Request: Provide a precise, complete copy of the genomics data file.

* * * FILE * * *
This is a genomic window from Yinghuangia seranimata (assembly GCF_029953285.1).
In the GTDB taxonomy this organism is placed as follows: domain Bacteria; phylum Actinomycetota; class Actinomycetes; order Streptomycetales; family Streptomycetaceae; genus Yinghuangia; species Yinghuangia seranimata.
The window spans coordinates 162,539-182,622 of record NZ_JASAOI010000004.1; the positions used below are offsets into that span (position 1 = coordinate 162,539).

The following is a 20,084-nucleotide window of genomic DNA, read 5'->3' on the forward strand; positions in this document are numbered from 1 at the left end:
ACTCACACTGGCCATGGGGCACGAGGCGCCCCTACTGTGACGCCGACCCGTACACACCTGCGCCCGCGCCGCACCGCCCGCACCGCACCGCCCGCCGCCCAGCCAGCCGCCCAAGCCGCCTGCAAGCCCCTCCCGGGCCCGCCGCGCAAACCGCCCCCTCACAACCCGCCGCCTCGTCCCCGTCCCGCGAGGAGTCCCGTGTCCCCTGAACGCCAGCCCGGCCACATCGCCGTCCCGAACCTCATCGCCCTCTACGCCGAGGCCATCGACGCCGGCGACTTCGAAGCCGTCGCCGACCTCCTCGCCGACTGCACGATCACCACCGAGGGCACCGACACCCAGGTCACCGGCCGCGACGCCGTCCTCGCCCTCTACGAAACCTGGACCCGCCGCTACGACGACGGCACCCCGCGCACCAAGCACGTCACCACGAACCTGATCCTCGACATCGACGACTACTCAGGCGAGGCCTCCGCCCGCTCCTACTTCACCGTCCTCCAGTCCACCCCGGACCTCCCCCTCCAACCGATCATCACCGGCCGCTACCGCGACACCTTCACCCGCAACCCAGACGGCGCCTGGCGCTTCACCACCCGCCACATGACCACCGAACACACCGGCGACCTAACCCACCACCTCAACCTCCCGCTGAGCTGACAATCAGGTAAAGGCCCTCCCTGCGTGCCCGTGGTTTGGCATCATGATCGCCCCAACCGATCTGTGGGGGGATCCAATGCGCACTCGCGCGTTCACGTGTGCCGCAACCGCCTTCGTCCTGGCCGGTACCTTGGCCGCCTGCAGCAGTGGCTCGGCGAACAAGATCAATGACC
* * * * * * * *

This is a genomic window from Yinghuangia seranimata (assembly GCF_029953285.1).
In the GTDB taxonomy this organism is placed as follows: domain Bacteria; phylum Actinomycetota; class Actinomycetes; order Streptomycetales; family Streptomycetaceae; genus Yinghuangia; species Yinghuangia seranimata.
The window spans coordinates 162,539-182,622 of record NZ_JASAOI010000004.1; the positions used below are offsets into that span (position 1 = coordinate 162,539).

The following is a 20,084-nucleotide window of genomic DNA, read 5'->3' on the forward strand; positions in this document are numbered from 1 at the left end:
ACTCACACTGGCCATGGGGCACGAGGCGCCCCTACTGTGACGCCGACCCGTACACACCTGCGCCCGCGCCGCACCGCCCGCACCGCACCGCCCGCCGCCCAGCCAGCCGCCCAAGCCGCCTGCAAGCCCCTCCCGGGCCCGCCGCGCAAACCGCCCCCTCACAACCCGCCGCCTCGTCCCCGTCCCGCGAGGAGTCCCGTGTCCCCTGAACGCCAGCCCGGCCACATCGCCGTCCCGAACCTCATCGCCCTCTACGCCGAGGCCATCGACGCCGGCGACTTCGAAGCCGTCGCCGACCTCCTCGCCGACTGCACGATCACCACCGAGGGCACCGACACCCAGGTCACCGGCCGCGACGCCGTCCTCGCCCTCTACGAAACCTGGACCCGCCGCTACGACGACGGCACCCCGCGCACCAAGCACGTCACCACGAACCTGATCCTCGACATCGACGACTACTCAGGCGAGGCCTCCGCCCGCTCCTACTTCACCGTCCTCCAGTCCACCCCGGACCTCCCCCTCCAACCGATCATCACCGGCCGCTACCGCGACACCTTCACCCGCAACCCAGACGGCGCCTGGCGCTTCACCACCCGCCACATGACCACCGAACACACCGGCGACCTAACCCACCACCTCAACCTCCCGCTGAGCTGACAATCAGGTAAAGGCCCTCCCTGCGTGCCCGTGGTTTGGCATCATGATCGCCCCAACCGATCTGTGGGGGGATCCAATGCGCACTCGCGCGTTCACGTGTGCCGCAACCGCCTTCGTCCTGGCCGGTACCTTGGCCGCCTGCAGCAGTGGCTCGGCGAACAAGATCAATGACC